In September 2016, the FDA granted approval for the first pharmaceutical treatment for Duchenne Muscular Dystrophy. This set off a firestorm concerning the quality of the evidence used for approving the drug. But in the current regulatory climate, barriers to clinical trial enrollment prevent those with dire health concerns from gaining access to potentially beneficial investigational drugs and devices.
For this reason, the FDA created the expanded access program (aka, compassionate use) as a path to treatment for individuals with life-threatening diseases.
While expanded access to investigational products is possible for small groups under specific circumstances, nearly all compassionate use is accessed through single patient Investigational New Drug applications. These single patient INDs are almost always approved by the FDA.
This sounds positive, but Zachary Simmons, MD of the Mayo Clinic discussed the shortcomings of the program at the American Academy of Neuromuscular and Electrodiagnostic Medicine (AANEM) meeting earlier this year. Simmons explained to attendees that an individual physician must complete an application for the patient, which takes about eight hours. The entire process consumes an average of 100 total hours of the physician’s time.
In addition, there are those who believe that these are unnecessary hurdles, and that individuals should have the autonomy to evaluate the merits and risks of a particular treatment on their own. This has spurred the Right to Try movement and resulted in Right to Try laws in 37 states. A Right to Try bill that has passed the U.S. Senate is now being considered in the House of Representatives.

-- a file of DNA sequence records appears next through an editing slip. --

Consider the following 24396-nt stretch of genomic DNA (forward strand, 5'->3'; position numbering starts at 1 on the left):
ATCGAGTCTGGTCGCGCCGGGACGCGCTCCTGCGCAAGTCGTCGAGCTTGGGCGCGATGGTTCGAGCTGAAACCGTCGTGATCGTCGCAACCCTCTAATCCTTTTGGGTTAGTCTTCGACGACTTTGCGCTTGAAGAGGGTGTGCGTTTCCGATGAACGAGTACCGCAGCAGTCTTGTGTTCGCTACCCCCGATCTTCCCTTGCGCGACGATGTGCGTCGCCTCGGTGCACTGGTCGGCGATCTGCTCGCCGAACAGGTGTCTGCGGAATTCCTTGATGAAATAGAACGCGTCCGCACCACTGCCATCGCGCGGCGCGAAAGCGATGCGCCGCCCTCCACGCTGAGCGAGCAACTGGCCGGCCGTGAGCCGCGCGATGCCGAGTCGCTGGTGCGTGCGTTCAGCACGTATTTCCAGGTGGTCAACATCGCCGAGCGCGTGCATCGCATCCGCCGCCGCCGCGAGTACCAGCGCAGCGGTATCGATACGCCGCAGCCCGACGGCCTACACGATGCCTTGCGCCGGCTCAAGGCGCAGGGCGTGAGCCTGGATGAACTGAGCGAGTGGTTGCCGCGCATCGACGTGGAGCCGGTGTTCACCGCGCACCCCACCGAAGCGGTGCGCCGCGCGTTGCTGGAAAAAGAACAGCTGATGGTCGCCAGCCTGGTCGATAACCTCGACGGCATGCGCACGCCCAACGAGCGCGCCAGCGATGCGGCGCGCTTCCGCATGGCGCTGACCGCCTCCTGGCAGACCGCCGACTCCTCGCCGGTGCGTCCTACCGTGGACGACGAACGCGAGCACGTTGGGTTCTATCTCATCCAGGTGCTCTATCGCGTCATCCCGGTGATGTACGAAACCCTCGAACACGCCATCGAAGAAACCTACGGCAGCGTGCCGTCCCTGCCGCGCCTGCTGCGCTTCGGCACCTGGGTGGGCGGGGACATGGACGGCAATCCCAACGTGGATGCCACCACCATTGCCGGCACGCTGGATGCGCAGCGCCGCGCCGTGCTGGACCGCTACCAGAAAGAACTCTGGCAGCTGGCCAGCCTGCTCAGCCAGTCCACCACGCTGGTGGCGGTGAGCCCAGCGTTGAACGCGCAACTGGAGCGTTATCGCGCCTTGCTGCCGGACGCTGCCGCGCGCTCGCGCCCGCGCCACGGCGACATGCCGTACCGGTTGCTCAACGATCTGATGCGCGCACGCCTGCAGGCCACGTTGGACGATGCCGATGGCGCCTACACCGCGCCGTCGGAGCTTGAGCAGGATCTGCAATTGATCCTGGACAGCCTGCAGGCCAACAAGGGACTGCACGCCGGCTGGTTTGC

Simmons points out that the Right to Try movement is driven by an unbalanced public discourse. On one side you have the strong media message highlighting personal stories of suffering and death. On the other you have more unemotional, data-driven arguments which are difficult to use for stirring public support.
Regardless, Simmons points out several ethical issues with Right to Try:
- Informed consent may not be possible, as there is no Internal Review Board involved, risks are unknown, and data is held by manufacturers.
- Patients and physicians lack appropriate training to assess the risks that are known, as physicians of any specialty can prescribe drugs via Right to Try.
- The benefits are merely anecdotal in a study of N=1.
- Right to Try laws may inadvertently limit enrollment in clinical trials.
- The wealthy may benefit at the expense of others, as product manufacturers may still charge for their products, leaving those without money to vie for spots in clinical trials.
Still, even with these ethical concerns, the need for improved access to treatment for the terminally ill is great. Only a small percentage of individuals are eligible for clinical trials, and FDA Expanded Access presents a tall hurdle for physicians and patients. This is why the FDA receives so much public pressure to approve drugs like eteplirsen and Right to Try laws are on the books.
Many stakeholders are working toward improving the path to expanded access. The NYU Langone Health Working Group on Compassionate Use and Pre-Approval Access works to address these issues. This is an excellent resource for neurologists, who must often wrestle with the ethics of how best to help patients with limited treatment options.
As Simmons stated, it’s a balancing act. All stakeholders, including neurologists, must think creatively about how best to provide treatment for patients with little hope.